Archive for the ‘Language and religion’ Category

The white and the red

April 19, 2019

The (Christian) liturgical colors for the season: white for Easter Sunday, red for today, Good Friday, the day of crucifixion (and for some churches, red for all of Holy Week). White the color of purity and perfection, and so of Jesus as Christ. Red the color of blood and sacrifice, and so of the crucifixion.

As it happens, yesterday’s events included a visit to the Gamble Garden in Palo Alto, where I encountered two especially notable flowers, one white, one deep red. First, the flowers, not (at first) identified:


(#1) Blanchier


(#2) Rougier

(more…)

Wading with Vladimir and Estragon

February 19, 2019

That, at least, is where it started, with this bit of playfulness on Facebook:

(#1)

One among a great many available versions of Wading for Godot (like this one, hardly any have an identifiable origin, but just get passed around on the web, along with jokes, funny pictures, and the like: the folk culture of the net). I’m particularly taken with #1, as a well-made image and as a close reworking of lines from Samuel Beckett’s Waiting for Godot:

(more…)

Uri and Avi

January 22, 2019

Uri and Avi
Sitting in a tree
K-I-S-S-I-N-G!

The US/UK children’s chant — meant to embarrass the kids named in it –realized in this photo of an Israeli Jew I’ve called Uri and a Palestinian Muslim I’ve called Avi (not sitting in a tree, but standing flagrantly in public):

(#1)

The photo came to me from Michael Nieuwenhuizen, who found it (unsourced) on Facebook and was moved by it (as was I), as a depiction of men kissing openly and as a depiction of romantic attachment across the boundaries of race and religion — doubly transgressive, and for gay men like Mikkie and me, doubly satisfying.

(more…)

On the euphemism watch

January 22, 2019

The Daddy’s Home cartoon (by Anthony Rubino Jr. and Gary Markstein) for January 20th:

Doubly peculiar euphemisms heck and gosh: they’re replacing straightforward religious uses of hell and God, rather than transferred uses in cursing; and in any case the taboo associated with these cursing uses has ebbed to such a degree that euphemizing them has a decidedly quaint feel.

(more…)

Three Kings from 1900

January 5, 2019

The audience for tomorrow’s moment of revelation, in J.C. Leyendecker’s remarkable Saturday Evening Post cover for Christmas 1900:

A portrait of the Magi, the Three Kings (or Wise Men), owing much to Art Nouveau style, and with the artist’s characteristic attention to the physical masculinity of his models.

(more…)

On the 8th day

December 27, 2018

(Despite its theme, this posting is notably lacking in salaciousness and jokiness.)

News for penises. Mail from a colleague reminds me that on the Christian liturgical calendar, January 1st (coming up next Tuesday), is the Feast of the Circumcision of Christ. And points me to the peculiar history of the Holy Prepuce.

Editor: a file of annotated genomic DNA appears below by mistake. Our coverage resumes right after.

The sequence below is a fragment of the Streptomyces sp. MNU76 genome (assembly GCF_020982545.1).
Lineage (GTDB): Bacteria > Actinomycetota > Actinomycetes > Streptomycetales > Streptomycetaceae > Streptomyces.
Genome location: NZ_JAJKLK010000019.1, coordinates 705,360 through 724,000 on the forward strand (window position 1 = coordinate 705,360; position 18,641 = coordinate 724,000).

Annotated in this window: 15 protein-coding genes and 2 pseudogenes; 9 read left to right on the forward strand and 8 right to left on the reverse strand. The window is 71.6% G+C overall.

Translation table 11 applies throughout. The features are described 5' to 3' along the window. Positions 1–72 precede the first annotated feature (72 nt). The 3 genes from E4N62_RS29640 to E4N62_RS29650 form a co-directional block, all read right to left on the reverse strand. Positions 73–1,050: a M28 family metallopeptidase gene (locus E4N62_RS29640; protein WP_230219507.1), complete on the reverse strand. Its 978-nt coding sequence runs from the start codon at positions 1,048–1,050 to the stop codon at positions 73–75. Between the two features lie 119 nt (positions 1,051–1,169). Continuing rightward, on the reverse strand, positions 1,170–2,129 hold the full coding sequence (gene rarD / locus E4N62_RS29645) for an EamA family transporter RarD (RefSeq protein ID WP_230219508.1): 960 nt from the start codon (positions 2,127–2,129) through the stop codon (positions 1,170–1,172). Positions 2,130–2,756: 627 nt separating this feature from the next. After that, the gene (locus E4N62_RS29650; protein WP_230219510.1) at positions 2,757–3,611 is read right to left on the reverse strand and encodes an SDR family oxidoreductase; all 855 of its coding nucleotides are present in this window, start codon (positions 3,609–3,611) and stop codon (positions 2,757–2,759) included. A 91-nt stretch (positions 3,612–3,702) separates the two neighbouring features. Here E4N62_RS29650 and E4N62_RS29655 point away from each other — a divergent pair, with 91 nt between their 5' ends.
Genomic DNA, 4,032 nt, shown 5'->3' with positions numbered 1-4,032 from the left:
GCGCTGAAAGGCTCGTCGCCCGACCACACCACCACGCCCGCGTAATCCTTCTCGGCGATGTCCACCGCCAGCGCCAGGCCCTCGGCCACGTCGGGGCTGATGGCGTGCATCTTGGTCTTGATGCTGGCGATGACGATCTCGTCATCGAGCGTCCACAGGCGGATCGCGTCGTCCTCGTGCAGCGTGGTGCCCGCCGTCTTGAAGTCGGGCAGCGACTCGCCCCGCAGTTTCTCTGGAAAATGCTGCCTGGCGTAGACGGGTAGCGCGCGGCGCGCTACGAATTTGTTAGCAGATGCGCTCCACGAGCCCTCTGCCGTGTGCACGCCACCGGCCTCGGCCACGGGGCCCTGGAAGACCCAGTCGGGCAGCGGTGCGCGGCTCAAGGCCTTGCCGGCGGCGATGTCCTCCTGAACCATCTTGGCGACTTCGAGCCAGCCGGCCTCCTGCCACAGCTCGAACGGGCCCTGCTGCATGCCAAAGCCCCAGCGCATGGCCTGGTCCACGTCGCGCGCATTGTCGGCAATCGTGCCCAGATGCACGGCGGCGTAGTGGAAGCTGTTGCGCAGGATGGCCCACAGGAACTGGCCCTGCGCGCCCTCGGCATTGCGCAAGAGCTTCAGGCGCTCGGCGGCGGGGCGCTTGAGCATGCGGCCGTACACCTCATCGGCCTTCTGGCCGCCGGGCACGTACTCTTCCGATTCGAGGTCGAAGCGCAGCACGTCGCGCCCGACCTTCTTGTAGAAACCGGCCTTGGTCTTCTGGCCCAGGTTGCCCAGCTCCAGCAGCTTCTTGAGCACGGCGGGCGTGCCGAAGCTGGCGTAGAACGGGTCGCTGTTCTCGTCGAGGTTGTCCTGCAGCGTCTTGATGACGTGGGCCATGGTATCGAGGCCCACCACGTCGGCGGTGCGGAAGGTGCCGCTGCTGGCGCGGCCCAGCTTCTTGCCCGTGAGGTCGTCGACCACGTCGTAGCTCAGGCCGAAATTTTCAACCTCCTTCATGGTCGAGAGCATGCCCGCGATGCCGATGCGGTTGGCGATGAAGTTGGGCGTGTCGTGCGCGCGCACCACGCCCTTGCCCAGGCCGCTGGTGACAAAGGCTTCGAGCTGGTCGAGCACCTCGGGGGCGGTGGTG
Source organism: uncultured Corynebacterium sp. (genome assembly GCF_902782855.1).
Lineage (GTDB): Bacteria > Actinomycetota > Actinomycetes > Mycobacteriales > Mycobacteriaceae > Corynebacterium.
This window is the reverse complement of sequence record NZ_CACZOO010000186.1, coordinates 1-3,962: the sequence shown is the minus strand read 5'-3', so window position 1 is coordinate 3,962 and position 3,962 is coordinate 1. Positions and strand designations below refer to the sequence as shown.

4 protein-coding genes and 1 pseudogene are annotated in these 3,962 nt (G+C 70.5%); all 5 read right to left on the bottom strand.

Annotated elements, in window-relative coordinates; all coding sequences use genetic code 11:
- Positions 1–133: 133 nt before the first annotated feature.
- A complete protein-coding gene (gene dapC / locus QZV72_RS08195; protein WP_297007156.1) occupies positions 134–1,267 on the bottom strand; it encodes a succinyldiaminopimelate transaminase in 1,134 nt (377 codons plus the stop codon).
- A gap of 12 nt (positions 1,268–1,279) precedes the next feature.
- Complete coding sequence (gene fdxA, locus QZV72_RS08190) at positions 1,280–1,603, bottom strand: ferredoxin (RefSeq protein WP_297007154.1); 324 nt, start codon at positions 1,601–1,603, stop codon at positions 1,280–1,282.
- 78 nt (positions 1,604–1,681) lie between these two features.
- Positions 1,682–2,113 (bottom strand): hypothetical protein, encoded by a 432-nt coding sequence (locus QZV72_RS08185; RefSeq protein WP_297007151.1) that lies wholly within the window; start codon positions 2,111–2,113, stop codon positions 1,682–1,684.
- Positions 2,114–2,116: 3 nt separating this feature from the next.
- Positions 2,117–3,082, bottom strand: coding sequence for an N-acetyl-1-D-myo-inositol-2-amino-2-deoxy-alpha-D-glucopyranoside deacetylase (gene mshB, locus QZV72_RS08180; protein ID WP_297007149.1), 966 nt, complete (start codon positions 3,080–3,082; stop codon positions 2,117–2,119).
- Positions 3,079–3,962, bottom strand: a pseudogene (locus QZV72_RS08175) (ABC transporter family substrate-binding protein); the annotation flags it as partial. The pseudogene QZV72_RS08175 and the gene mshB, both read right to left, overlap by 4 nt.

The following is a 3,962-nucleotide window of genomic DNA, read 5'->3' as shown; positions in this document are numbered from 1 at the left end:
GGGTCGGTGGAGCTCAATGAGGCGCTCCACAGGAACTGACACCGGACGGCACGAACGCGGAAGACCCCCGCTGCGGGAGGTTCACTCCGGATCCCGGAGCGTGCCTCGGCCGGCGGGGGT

Circumcision of Jesus, by Fra Angelico (1451-2) — one of an enormous number of representations of the subject, in both the Western and Eastern church traditions

(more…)

The 12 days of Christmas

December 25, 2018

(Hunky model in his prominently bulging underwear, but otherwise not salacious.)

This Daily Jocks sale ad appeared yesterday (Christmas Eve), and for the first time in 12 days I actually attended to the ad copy (all the ads used old images from the company’s stock, so I’d skipped over them as sources for posting on this blog):

(#1)

MERRY CHRISTMAS!

Get early access to our end of year sale 20% off storewide.

Shop 600+ products from over 20 brands, in all your favorite styles. From Jockstraps to Wrestling Suits you will be sure to find something you love.

This is our biggest sale of the year!

By DJ’s reckoning, December 23rd, the day before Christmas, was the 12th (and last) day of Christmas. Whoa! By (Western) Christian reckoning, January 5th, the day before Epiphany (the day with the Magi, or Wise Men), is the 12th day of Christmas (and today, Christmas Day, is the 1st). There are obviously two different schemes at work here, and the carol’s words give no clue as to which one it refers to; in particular, those words have no religious content at all.

(more…)

News for (massive) dogs: St. Bernard of Menthon

December 5, 2018

It’s about the lives of the saints (like some other recent postings); it’s about Switzerland (for some value of Switzerland); and it’s about dogs, really big dogs. St. Bernard of Montjoux, and the dog named after his 11th-century refuge for travelers in the Alps.

(more…)

News for bears: St. Corbinian

December 5, 2018

Recent news flashes for bears: the 11/17/18 posting “Teddy Bears’ Picnic Day” (with the customary bow to possible gay subtexts); and the 12/4/18 posting “Santa Barbara: smite him with lightning”, with image #2 — Corrado Parducci’s Horace Rackham Fountain at the Detroit Zoo (1939), featuring a pair of sculpture bears. Now, continuing the lives of the saints theme, but disregarding the many saints named Ursus or Ursula, we come to St. Corbinian, the patron saint of bears (thanks to the 8th-century Miracle of the Bear).

(more…)

Santa Barbara: smite him with lightning

December 4, 2018

Today is Saint Barbara’s feast day. Draw near and sit with me, for today’s telling of the lives of the saints. There will be miracles.


(#1) St. Barbara as envisioned by sculptor Corrado Parducci at St. Barbara’s Church in Dearborn MI

(more…)